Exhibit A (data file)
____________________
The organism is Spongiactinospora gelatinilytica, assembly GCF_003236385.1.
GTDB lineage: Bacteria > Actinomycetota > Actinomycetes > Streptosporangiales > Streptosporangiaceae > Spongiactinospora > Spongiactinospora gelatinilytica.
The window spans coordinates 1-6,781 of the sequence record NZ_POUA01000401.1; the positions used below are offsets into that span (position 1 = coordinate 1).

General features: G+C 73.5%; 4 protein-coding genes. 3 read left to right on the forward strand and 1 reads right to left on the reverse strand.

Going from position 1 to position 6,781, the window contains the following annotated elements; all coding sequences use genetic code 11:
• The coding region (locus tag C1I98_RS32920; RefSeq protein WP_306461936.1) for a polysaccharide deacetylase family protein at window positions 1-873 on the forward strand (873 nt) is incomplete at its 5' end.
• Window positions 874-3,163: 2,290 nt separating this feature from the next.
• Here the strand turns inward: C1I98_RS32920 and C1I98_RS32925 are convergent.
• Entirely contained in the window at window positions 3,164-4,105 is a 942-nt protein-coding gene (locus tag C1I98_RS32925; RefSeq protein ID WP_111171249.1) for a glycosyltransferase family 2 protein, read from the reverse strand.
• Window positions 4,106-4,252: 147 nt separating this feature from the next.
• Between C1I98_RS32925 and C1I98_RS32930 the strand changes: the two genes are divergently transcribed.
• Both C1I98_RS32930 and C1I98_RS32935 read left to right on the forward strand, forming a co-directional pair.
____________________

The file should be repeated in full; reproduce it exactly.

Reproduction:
The organism is Spongiactinospora gelatinilytica, assembly GCF_003236385.1.
GTDB lineage: Bacteria > Actinomycetota > Actinomycetes > Streptosporangiales > Streptosporangiaceae > Spongiactinospora > Spongiactinospora gelatinilytica.
The window spans coordinates 1-6,781 of the sequence record NZ_POUA01000401.1; the positions used below are offsets into that span (position 1 = coordinate 1).

General features: G+C 73.5%; 4 protein-coding genes. 3 read left to right on the forward strand and 1 reads right to left on the reverse strand.

Going from position 1 to position 6,781, the window contains the following annotated elements; all coding sequences use genetic code 11:
• The coding region (locus tag C1I98_RS32920; RefSeq protein WP_306461936.1) for a polysaccharide deacetylase family protein at window positions 1-873 on the forward strand (873 nt) is incomplete at its 5' end.
• Window positions 874-3,163: 2,290 nt separating this feature from the next.
• Here the strand turns inward: C1I98_RS32920 and C1I98_RS32925 are convergent.
• Entirely contained in the window at window positions 3,164-4,105 is a 942-nt protein-coding gene (locus tag C1I98_RS32925; RefSeq protein ID WP_111171249.1) for a glycosyltransferase family 2 protein, read from the reverse strand.
• Window positions 4,106-4,252: 147 nt separating this feature from the next.
• Between C1I98_RS32925 and C1I98_RS32930 the strand changes: the two genes are divergently transcribed.
• Both C1I98_RS32930 and C1I98_RS32935 read left to right on the forward strand, forming a co-directional pair.